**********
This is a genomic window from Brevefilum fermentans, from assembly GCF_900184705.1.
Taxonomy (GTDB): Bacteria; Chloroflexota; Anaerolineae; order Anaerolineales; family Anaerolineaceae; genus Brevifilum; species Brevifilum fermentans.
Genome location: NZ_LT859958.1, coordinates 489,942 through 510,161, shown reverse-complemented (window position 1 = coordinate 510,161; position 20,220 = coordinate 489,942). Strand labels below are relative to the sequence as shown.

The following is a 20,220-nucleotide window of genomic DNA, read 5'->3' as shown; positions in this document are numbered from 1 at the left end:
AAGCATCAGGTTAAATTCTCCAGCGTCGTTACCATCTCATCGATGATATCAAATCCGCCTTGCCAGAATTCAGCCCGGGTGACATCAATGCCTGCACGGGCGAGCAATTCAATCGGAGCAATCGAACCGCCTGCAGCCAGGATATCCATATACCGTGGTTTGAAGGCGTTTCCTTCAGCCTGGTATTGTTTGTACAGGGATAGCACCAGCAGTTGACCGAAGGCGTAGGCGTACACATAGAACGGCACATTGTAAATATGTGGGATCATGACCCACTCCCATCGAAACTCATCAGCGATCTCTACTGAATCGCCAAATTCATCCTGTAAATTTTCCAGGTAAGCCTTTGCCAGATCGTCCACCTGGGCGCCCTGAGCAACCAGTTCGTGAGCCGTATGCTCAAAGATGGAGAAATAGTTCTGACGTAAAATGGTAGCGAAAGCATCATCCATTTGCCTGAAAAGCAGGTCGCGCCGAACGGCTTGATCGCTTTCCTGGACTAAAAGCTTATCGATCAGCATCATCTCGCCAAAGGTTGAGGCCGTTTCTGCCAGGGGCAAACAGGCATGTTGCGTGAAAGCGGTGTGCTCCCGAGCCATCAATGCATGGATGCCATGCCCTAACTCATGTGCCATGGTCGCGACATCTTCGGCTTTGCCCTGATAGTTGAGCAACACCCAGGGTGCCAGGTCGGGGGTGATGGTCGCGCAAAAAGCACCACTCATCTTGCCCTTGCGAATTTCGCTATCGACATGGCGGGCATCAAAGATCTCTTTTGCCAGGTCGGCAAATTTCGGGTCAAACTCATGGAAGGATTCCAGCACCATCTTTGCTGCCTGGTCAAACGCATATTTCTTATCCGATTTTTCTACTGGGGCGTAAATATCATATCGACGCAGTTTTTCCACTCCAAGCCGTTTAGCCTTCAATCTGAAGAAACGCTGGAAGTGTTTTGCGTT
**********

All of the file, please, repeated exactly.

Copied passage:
This is a genomic window from Brevefilum fermentans, from assembly GCF_900184705.1.
Taxonomy (GTDB): Bacteria; Chloroflexota; Anaerolineae; order Anaerolineales; family Anaerolineaceae; genus Brevifilum; species Brevifilum fermentans.
Genome location: NZ_LT859958.1, coordinates 489,942 through 510,161, shown reverse-complemented (window position 1 = coordinate 510,161; position 20,220 = coordinate 489,942). Strand labels below are relative to the sequence as shown.

The following is a 20,220-nucleotide window of genomic DNA, read 5'->3' as shown; positions in this document are numbered from 1 at the left end:
AAGCATCAGGTTAAATTCTCCAGCGTCGTTACCATCTCATCGATGATATCAAATCCGCCTTGCCAGAATTCAGCCCGGGTGACATCAATGCCTGCACGGGCGAGCAATTCAATCGGAGCAATCGAACCGCCTGCAGCCAGGATATCCATATACCGTGGTTTGAAGGCGTTTCCTTCAGCCTGGTATTGTTTGTACAGGGATAGCACCAGCAGTTGACCGAAGGCGTAGGCGTACACATAGAACGGCACATTGTAAATATGTGGGATCATGACCCACTCCCATCGAAACTCATCAGCGATCTCTACTGAATCGCCAAATTCATCCTGTAAATTTTCCAGGTAAGCCTTTGCCAGATCGTCCACCTGGGCGCCCTGAGCAACCAGTTCGTGAGCCGTATGCTCAAAGATGGAGAAATAGTTCTGACGTAAAATGGTAGCGAAAGCATCATCCATTTGCCTGAAAAGCAGGTCGCGCCGAACGGCTTGATCGCTTTCCTGGACTAAAAGCTTATCGATCAGCATCATCTCGCCAAAGGTTGAGGCCGTTTCTGCCAGGGGCAAACAGGCATGTTGCGTGAAAGCGGTGTGCTCCCGAGCCATCAATGCATGGATGCCATGCCCTAACTCATGTGCCATGGTCGCGACATCTTCGGCTTTGCCCTGATAGTTGAGCAACACCCAGGGTGCCAGGTCGGGGGTGATGGTCGCGCAAAAAGCACCACTCATCTTGCCCTTGCGAATTTCGCTATCGACATGGCGGGCATCAAAGATCTCTTTTGCCAGGTCGGCAAATTTCGGGTCAAACTCATGGAAGGATTCCAGCACCATCTTTGCTGCCTGGTCAAACGCATATTTCTTATCCGATTTTTCTACTGGGGCGTAAATATCATATCGACGCAGTTTTTCCACTCCAAGCCGTTTAGCCTTCAATCTGAAGAAACGCTGGAAGTGTTTTGCGTT